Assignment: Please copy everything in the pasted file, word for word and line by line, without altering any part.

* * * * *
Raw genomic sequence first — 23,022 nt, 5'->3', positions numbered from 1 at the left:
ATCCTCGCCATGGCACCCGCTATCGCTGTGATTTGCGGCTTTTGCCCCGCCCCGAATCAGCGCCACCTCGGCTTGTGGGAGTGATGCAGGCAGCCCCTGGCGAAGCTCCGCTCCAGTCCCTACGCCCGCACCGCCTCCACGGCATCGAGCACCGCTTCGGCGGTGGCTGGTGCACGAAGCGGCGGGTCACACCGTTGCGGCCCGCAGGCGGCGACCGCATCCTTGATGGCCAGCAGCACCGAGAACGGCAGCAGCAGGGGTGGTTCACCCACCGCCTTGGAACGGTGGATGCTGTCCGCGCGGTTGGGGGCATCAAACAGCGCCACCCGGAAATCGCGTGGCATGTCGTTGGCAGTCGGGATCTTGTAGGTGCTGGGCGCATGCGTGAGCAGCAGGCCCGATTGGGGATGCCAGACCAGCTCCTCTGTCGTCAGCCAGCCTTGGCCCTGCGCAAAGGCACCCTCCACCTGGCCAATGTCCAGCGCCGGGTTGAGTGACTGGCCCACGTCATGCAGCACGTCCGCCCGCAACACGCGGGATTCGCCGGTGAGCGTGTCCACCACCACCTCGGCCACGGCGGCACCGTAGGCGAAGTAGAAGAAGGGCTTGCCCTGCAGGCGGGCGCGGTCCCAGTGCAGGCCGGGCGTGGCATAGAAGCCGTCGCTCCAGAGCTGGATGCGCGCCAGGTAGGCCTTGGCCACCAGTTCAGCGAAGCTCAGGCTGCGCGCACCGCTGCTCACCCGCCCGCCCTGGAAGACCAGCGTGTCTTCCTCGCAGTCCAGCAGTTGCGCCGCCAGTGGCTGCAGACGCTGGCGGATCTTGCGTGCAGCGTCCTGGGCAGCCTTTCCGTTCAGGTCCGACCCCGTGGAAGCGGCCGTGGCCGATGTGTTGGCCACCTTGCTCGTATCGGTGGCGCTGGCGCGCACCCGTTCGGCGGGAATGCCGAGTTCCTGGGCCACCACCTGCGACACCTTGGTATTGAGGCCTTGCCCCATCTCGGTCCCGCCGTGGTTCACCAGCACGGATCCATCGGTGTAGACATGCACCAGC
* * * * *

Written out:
Raw genomic sequence first — 23,022 nt, 5'->3', positions numbered from 1 at the left:
ATCCTCGCCATGGCACCCGCTATCGCTGTGATTTGCGGCTTTTGCCCCGCCCCGAATCAGCGCCACCTCGGCTTGTGGGAGTGATGCAGGCAGCCCCTGGCGAAGCTCCGCTCCAGTCCCTACGCCCGCACCGCCTCCACGGCATCGAGCACCGCTTCGGCGGTGGCTGGTGCACGAAGCGGCGGGTCACACCGTTGCGGCCCGCAGGCGGCGACCGCATCCTTGATGGCCAGCAGCACCGAGAACGGCAGCAGCAGGGGTGGTTCACCCACCGCCTTGGAACGGTGGATGCTGTCCGCGCGGTTGGGGGCATCAAACAGCGCCACCCGGAAATCGCGTGGCATGTCGTTGGCAGTCGGGATCTTGTAGGTGCTGGGCGCATGCGTGAGCAGCAGGCCCGATTGGGGATGCCAGACCAGCTCCTCTGTCGTCAGCCAGCCTTGGCCCTGCGCAAAGGCACCCTCCACCTGGCCAATGTCCAGCGCCGGGTTGAGTGACTGGCCCACGTCATGCAGCACGTCCGCCCGCAACACGCGGGATTCGCCGGTGAGCGTGTCCACCACCACCTCGGCCACGGCGGCACCGTAGGCGAAGTAGAAGAAGGGCTTGCCCTGCAGGCGGGCGCGGTCCCAGTGCAGGCCGGGCGTGGCATAGAAGCCGTCGCTCCAGAGCTGGATGCGCGCCAGGTAGGCCTTGGCCACCAGTTCAGCGAAGCTCAGGCTGCGCGCACCGCTGCTCACCCGCCCGCCCTGGAAGACCAGCGTGTCTTCCTCGCAGTCCAGCAGTTGCGCCGCCAGTGGCTGCAGACGCTGGCGGATCTTGCGTGCAGCGTCCTGGGCAGCCTTTCCGTTCAGGTCCGACCCCGTGGAAGCGGCCGTGGCCGATGTGTTGGCCACCTTGCTCGTATCGGTGGCGCTGGCGCGCACCCGTTCGGCGGGAATGCCGAGTTCCTGGGCCACCACCTGCGACACCTTGGTATTGAGGCCTTGCCCCATCTCGGTCCCGCCGTGGTTCACCAGCACGGATCCATCGGTGTAGACATGCACCAGC